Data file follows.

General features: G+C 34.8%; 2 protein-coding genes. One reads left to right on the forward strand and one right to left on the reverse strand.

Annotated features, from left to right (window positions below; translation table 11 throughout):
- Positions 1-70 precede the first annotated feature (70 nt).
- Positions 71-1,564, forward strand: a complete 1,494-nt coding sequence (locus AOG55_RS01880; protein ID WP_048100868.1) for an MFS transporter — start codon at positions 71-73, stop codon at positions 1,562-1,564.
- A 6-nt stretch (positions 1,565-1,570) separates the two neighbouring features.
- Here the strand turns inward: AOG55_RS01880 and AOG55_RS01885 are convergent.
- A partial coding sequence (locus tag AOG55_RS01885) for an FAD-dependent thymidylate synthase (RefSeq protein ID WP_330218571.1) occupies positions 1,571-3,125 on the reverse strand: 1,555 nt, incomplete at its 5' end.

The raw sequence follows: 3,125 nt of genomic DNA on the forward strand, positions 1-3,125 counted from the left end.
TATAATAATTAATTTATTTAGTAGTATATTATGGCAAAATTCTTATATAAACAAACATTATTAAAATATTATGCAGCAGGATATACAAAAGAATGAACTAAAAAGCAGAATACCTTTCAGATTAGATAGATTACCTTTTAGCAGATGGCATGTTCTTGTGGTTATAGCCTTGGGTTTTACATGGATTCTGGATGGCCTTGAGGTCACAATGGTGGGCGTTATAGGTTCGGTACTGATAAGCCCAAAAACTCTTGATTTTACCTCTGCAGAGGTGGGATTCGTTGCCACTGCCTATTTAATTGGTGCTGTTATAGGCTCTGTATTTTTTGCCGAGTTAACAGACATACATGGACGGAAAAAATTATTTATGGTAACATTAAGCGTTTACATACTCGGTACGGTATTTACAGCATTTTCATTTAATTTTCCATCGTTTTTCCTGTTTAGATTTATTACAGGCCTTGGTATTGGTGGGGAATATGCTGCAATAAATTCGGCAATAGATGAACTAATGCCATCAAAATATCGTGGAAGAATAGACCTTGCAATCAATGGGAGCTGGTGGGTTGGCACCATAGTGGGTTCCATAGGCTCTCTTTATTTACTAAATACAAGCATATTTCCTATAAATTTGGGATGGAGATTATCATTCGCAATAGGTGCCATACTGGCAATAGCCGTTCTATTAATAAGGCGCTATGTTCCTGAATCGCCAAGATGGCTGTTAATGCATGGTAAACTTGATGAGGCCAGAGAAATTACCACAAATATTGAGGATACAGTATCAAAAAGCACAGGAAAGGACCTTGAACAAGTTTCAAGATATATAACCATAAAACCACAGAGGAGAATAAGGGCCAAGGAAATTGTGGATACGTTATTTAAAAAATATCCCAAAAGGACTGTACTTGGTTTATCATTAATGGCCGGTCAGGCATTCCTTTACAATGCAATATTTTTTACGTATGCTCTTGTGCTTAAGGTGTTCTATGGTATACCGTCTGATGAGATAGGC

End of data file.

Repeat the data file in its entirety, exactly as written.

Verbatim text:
General features: G+C 34.8%; 2 protein-coding genes. One reads left to right on the forward strand and one right to left on the reverse strand.

Annotated features, from left to right (window positions below; translation table 11 throughout):
- Positions 1-70 precede the first annotated feature (70 nt).
- Positions 71-1,564, forward strand: a complete 1,494-nt coding sequence (locus AOG55_RS01880; protein ID WP_048100868.1) for an MFS transporter — start codon at positions 71-73, stop codon at positions 1,562-1,564.
- A 6-nt stretch (positions 1,565-1,570) separates the two neighbouring features.
- Here the strand turns inward: AOG55_RS01880 and AOG55_RS01885 are convergent.
- A partial coding sequence (locus tag AOG55_RS01885) for an FAD-dependent thymidylate synthase (RefSeq protein ID WP_330218571.1) occupies positions 1,571-3,125 on the reverse strand: 1,555 nt, incomplete at its 5' end.

The raw sequence follows: 3,125 nt of genomic DNA on the forward strand, positions 1-3,125 counted from the left end.
TATAATAATTAATTTATTTAGTAGTATATTATGGCAAAATTCTTATATAAACAAACATTATTAAAATATTATGCAGCAGGATATACAAAAGAATGAACTAAAAAGCAGAATACCTTTCAGATTAGATAGATTACCTTTTAGCAGATGGCATGTTCTTGTGGTTATAGCCTTGGGTTTTACATGGATTCTGGATGGCCTTGAGGTCACAATGGTGGGCGTTATAGGTTCGGTACTGATAAGCCCAAAAACTCTTGATTTTACCTCTGCAGAGGTGGGATTCGTTGCCACTGCCTATTTAATTGGTGCTGTTATAGGCTCTGTATTTTTTGCCGAGTTAACAGACATACATGGACGGAAAAAATTATTTATGGTAACATTAAGCGTTTACATACTCGGTACGGTATTTACAGCATTTTCATTTAATTTTCCATCGTTTTTCCTGTTTAGATTTATTACAGGCCTTGGTATTGGTGGGGAATATGCTGCAATAAATTCGGCAATAGATGAACTAATGCCATCAAAATATCGTGGAAGAATAGACCTTGCAATCAATGGGAGCTGGTGGGTTGGCACCATAGTGGGTTCCATAGGCTCTCTTTATTTACTAAATACAAGCATATTTCCTATAAATTTGGGATGGAGATTATCATTCGCAATAGGTGCCATACTGGCAATAGCCGTTCTATTAATAAGGCGCTATGTTCCTGAATCGCCAAGATGGCTGTTAATGCATGGTAAACTTGATGAGGCCAGAGAAATTACCACAAATATTGAGGATACAGTATCAAAAAGCACAGGAAAGGACCTTGAACAAGTTTCAAGATATATAACCATAAAACCACAGAGGAGAATAAGGGCCAAGGAAATTGTGGATACGTTATTTAAAAAATATCCCAAAAGGACTGTACTTGGTTTATCATTAATGGCCGGTCAGGCATTCCTTTACAATGCAATATTTTTTACGTATGCTCTTGTGCTTAAGGTGTTCTATGGTATACCGTCTGATGAGATAGGC